Based in Philadelphia, i'm on a mission to help you use fitness as a method of empowerment: 


This is How you Find your Calling. And get Great at it. (#grittyAF)

This is How you Find your Calling. And get Great at it. (#grittyAF)

Recently, for at least the fourth time, I reread Grit by Angela Duckworth, a study in examining the fact that success often lies not in our inborn talent, but in our ability to develop a passion and persevere.

It’s an empowering book that I’d urge you to check out if you’re feeling at all lost in any area of your life. Each and every one of us, regardless of our level of achievement, could probably point to somewhere our lives where we’d like to be more successful. For many of us, it’s fitness (weight loss, muscle gain, lifting 74 blue whales, you name it), but it probably bleeds into other places too, because, hey, let’s face it: it wasn’t until I got really honest with myself that I admitted that I was struggling with work for the same reason I was struggling with fitness for the same reason that I was struggling in my relationships: I sucked at doing what I said I was going to do 100% of the times the opportunities presented themselves.

Sound familiar?

Being a lifelong athlete, I was raised to finish what I start. From as young as I can remember, I was allowed to quit any sport I wanted and try something new, but I had to wait until the end of the season. I couldn’t leave my teammates high and dry. I had to honor the commitment I made. It was a wonderful lesson that has carried over into so many parts of my life.

Except not everything in life works in that clear-cut way. For example, my creative work comes in bursts. There isn’t a “natural end” or a “season” to self-employment, unless I just decide to quit. Much like any fitness goal we have, this is a lifelong process; we’re here in these bodies and these lives forever, so we don’t have a deadline, but we do want to continually move forward, at least a little, yes?

That just-work-harder athlete mentality really messes with my head in this journey sometimes. I’m sure you can relate. I feel an intense shame spiral much like that I experienced in binge-eating-disordered episodes or in my failures at 12-week weight loss plans:” success is for those other people who are smarter/better/more gifted than I;” “I don’t deserve it, because I can’t stick to anything;” “I’ve failed before (*replays that time I trained for a figure competition for exactly 4 days before I said f that, or that time I said I was never eating an Oreo again, only to eat an entire sleeve an hour later, etc. etc.*), so why is now any different?” Etc. etc. You know the drill, because we all do.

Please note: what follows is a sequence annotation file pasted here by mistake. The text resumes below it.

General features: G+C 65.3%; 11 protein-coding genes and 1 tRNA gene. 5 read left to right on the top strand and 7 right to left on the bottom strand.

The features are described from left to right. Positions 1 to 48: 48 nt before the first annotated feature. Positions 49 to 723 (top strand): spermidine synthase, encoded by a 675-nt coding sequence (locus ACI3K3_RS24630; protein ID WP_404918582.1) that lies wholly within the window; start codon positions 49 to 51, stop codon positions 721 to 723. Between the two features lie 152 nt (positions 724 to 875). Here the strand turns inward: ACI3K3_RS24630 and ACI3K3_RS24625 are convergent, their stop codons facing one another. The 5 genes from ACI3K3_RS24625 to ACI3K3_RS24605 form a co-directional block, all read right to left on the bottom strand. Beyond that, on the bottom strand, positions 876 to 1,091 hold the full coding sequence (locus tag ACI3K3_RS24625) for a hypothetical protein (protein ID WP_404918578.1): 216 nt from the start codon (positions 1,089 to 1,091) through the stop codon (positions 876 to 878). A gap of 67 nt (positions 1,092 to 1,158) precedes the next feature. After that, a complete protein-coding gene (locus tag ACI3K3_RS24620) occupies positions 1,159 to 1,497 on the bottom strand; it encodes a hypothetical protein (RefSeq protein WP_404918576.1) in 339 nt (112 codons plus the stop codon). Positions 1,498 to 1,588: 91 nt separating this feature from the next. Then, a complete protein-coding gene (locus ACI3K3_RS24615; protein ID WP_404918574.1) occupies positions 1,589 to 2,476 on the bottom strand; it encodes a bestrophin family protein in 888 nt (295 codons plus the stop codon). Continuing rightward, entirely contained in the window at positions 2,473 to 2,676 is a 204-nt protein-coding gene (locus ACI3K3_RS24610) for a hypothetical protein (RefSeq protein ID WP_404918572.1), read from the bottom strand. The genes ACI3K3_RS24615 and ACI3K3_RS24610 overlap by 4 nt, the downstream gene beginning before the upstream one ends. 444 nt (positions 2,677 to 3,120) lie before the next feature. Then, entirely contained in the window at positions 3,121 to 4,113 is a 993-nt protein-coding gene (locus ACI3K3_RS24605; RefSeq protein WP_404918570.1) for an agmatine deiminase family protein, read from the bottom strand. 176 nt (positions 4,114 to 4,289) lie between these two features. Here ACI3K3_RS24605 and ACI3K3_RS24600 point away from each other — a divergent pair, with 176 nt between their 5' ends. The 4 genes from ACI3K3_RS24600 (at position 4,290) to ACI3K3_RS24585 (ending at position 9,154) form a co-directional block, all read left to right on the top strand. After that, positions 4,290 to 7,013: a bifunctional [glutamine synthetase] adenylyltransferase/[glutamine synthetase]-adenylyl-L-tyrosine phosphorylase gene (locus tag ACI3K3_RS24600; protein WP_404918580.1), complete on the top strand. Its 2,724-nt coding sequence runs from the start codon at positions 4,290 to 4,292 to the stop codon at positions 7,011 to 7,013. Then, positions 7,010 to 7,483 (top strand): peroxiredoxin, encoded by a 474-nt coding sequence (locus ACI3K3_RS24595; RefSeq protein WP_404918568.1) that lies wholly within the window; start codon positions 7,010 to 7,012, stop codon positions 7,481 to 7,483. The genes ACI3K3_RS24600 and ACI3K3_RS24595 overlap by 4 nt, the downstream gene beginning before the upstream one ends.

But if we’re done playing small (which, if you’re here, you are), we’ve gotta realize that we’re worthy. One day, we just have to decide. It’s really that simple. Not necessarily easy, but it is simple.


You can lose that weight. Or squat over 200lbs. Or finally quit binge eating for good. Or really know what it feels like to be at home in your body.

We all can. We just have to develop the passion and perseverance to stay the course, participate in the trip, and find sustainable solutions that we turn into habits.

One of my favorite passages in Grit is where she discusses that,

The most dazzling human achievements are, in fact, the aggregate of countless individual elements, each of which is, in a sense, ordinary. Dan Chambliss, the sociologist who completed [this] study, observed: “superlative performance is really a confluence of dozens of small skills or activities, each one learned or stumbled upon, which have been carefully drilled into habit and then are fitted together in a synthesized whole. There is nothing extraordinary or superhuman in any one of those actions; only the fact that they are done consistently and correctly, and all together, produce excellence…greatness is many, many individual feats, and each of them is doable.”